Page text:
South Africa’s Information Regulator has called for comments on an amendment to the regulations relating to the protection of personal information.
The draft regulations set out the procedure to follow in certain circumstances contemplated in the Protection of Personal Information Act (POPIA), including how:
- A person may object to the processing of their personal information;
- A person may request the correction, destruction, or deletion of their personal information;
- Businesses may request a person’s consent to process their personal information for unsolicited electronic direct marketing; and
- A person can submit a complaint to the Information Regulator.
Below, legal firm Webber Wentzel outlined some of the key proposals and what they will mean for individuals and businesses.
Objecting to the processing of personal information
The draft regulations have introduced flexibility on how people can object to their personal data being processed, allowing them to do so ‘in any manner that may be expedient’.
“Organisations are required, under the draft regulations, to explicitly tell people about their right to object to the processing their personal information, in a manner that is distinct from other information communicated to those persons. This may require some businesses to revisit their privacy policies,” Webber Wentzel said.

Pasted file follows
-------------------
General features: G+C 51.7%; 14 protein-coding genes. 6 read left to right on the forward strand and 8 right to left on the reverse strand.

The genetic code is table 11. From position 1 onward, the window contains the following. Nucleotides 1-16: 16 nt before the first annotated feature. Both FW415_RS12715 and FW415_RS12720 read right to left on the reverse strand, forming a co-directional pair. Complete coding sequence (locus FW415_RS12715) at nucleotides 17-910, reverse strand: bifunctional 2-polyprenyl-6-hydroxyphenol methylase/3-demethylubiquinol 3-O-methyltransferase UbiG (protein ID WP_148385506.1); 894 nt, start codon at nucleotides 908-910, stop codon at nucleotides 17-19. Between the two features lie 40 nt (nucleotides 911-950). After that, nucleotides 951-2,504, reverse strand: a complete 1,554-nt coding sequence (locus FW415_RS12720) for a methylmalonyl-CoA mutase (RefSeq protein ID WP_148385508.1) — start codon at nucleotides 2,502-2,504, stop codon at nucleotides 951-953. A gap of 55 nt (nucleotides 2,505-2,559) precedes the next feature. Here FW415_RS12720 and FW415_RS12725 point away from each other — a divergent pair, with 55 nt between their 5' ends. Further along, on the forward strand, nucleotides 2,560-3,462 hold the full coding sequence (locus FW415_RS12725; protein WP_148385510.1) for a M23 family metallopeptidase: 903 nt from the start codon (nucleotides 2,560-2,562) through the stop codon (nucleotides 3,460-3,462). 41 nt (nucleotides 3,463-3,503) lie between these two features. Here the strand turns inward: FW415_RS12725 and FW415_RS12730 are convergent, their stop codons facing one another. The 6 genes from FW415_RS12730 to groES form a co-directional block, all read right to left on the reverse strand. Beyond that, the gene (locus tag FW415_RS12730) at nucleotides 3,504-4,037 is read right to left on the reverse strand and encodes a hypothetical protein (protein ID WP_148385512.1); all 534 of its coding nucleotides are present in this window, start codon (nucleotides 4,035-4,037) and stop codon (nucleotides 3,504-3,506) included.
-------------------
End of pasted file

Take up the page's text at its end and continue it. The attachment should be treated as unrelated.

Requesting that personal information be corrected, destroyed, or deleted
The draft regulations provide that if a person requests an organisation to correct, destroy or delete their personal information, the organisation must notify that person of the action taken in 14 days.
“The draft regulations now include a definition that “days” are calendar days. Businesses would be required to ensure that they are able to properly consider and respond to these requests within 14 calendar days,” Webber Wentzel said.
Unsolicited electronic communications
The draft regulations provide some latitude to organisations requesting a person’s consent to process their personal information for direct marketing through unsolicited electronic communication.
“The current POPIA regulations require that written consent be given in a prescribed form attached to the existing regulations.
“However, the draft regulations would permit an organisation to obtain consent using a form substantially similar to Form 4 or ‘in any manner that may be expedient’.
Webber Wentzel said that this development would alleviate some of the administrative burdens for businesses in ensuring compliance with this consent requirement.
Complaints to the Information Regulator
The draft regulations provide a straightforward procedure on how affected parties may submit complaints to the Information Regulator, with clarification on:
- Which parties may submit a complaint;
- The information which must be included in the complaint;
- Where and how to submit a complaint – including how to submit a complaint on behalf of another person
- How to submit a complaint without revealing one’s identity.
Commentary by Peter Grealy, Karl Blom and Nozipho Mngomezulu of law firm Webber Wentzel.